# Emmy Noether -- mathematician extraordinaire David E. Rowe.

##### By: Rowe, David E [author.].

Material type: TextPublisher: Switzerland : Springer, c2021Description: xxi, 339 pages : E 84.99 illustrations (some color) ; 23 cms.ISBN: 9783030638122 (pbk.).Subject(s): Noether, Emmy, 1882-1935 | Women mathematicians -- BiographySummary: Although she was famous as the "mother of modern algebra," Emmy Noether's life and work have never been the subject of an authoritative scientific biography. Emmy Noether - Mathematician Extraordinaire represents the most comprehensive study of this singularly important mathematician to date. Focusing on key turning points, it aims to provide an overall interpretation of Noether's intellectual development while offering a new assessment of her role in transforming the mathematics of the twentieth century. Hermann Weyl, her colleague before both fled to the United States in 1933, fully recognized that Noether's dynamic school was the very heart and soul of the famous Göttingen community. Beyond her immediate circle of students, Emmy Noether's lectures and seminars drew talented mathematicians from all over the world. Four of the most important were B.L. van der Waerden, Pavel Alexandrov, Helmut Hasse, and Olga Taussky. Noether's classic papers on ideal theory inspired van der Waerden to recast his research in algebraic geometry. Her lectures on group theory motivated Alexandrov to develop links between point set topology and combinatorial methods. Noether's vision for a new approach to algebraic number theory gave Hasse the impetus to pursue a line of research that led to the Brauer-Hasse-Noether Theorem, whereas her abstract style clashed with Taussky's approach to classical class field theory during a difficult time when both were trying to find their footing in a foreign country. Although similar to Proving It Her Way: Emmy Noether, a Life in Mathematics, this lengthier study addresses mathematically minded readers. Thus, it presents a detailed analysis of Emmy Noether's work with Hilbert and Klein on mathematical problems connected with Einstein's theory of relativity. These efforts culminated with her famous paper "Invariant Variational Problems," published one year before she joined the Göttingen faculty in 1919.Item type | Current location | Call number | Status | Date due | Barcode | Item holds |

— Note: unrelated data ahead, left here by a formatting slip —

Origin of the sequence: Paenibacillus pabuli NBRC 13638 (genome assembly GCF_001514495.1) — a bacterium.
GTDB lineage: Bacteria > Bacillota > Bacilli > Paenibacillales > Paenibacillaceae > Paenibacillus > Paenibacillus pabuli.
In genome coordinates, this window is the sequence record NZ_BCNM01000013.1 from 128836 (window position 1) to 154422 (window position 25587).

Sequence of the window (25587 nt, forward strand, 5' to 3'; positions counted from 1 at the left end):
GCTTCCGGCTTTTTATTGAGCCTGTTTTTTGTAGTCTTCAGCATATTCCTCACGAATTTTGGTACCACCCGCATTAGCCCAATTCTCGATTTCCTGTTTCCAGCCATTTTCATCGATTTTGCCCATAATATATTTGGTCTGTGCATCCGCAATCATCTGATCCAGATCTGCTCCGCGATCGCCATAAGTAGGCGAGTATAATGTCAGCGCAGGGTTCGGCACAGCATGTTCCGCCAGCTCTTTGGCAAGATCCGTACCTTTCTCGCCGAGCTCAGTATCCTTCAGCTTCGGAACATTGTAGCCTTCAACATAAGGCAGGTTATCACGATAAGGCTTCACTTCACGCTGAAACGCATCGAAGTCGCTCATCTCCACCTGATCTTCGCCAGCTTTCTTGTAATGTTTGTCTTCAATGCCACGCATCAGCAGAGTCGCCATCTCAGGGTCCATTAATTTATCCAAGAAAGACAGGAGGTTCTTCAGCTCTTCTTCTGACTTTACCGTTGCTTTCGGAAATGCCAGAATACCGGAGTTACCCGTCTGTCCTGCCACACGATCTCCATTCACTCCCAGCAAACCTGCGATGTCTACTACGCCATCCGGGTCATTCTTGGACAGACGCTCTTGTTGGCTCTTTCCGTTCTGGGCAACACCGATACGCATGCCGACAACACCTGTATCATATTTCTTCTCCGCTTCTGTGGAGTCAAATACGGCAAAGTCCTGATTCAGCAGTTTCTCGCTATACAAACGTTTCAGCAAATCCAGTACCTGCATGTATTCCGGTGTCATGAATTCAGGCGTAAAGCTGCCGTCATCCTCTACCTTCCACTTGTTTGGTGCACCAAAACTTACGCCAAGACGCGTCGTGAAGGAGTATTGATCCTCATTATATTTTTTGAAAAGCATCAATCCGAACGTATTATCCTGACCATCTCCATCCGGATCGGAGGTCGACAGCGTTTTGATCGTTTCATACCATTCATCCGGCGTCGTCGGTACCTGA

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Book | Chennai Mathematical Institute General Stacks | 510.922 ROW (Browse shelf) | Available | 10974 |

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Includes bibliographical references and index.

Although she was famous as the "mother of modern algebra," Emmy Noether's life and work have never been the subject of an authoritative scientific biography. Emmy Noether - Mathematician Extraordinaire represents the most comprehensive study of this singularly important mathematician to date. Focusing on key turning points, it aims to provide an overall interpretation of Noether's intellectual development while offering a new assessment of her role in transforming the mathematics of the twentieth century. Hermann Weyl, her colleague before both fled to the United States in 1933, fully recognized that Noether's dynamic school was the very heart and soul of the famous Göttingen community. Beyond her immediate circle of students, Emmy Noether's lectures and seminars drew talented mathematicians from all over the world. Four of the most important were B.L. van der Waerden, Pavel Alexandrov, Helmut Hasse, and Olga Taussky. Noether's classic papers on ideal theory inspired van der Waerden to recast his research in algebraic geometry. Her lectures on group theory motivated Alexandrov to develop links between point set topology and combinatorial methods. Noether's vision for a new approach to algebraic number theory gave Hasse the impetus to pursue a line of research that led to the Brauer-Hasse-Noether Theorem, whereas her abstract style clashed with Taussky's approach to classical class field theory during a difficult time when both were trying to find their footing in a foreign country. Although similar to Proving It Her Way: Emmy Noether, a Life in Mathematics, this lengthier study addresses mathematically minded readers. Thus, it presents a detailed analysis of Emmy Noether's work with Hilbert and Klein on mathematical problems connected with Einstein's theory of relativity. These efforts culminated with her famous paper "Invariant Variational Problems," published one year before she joined the Göttingen faculty in 1919.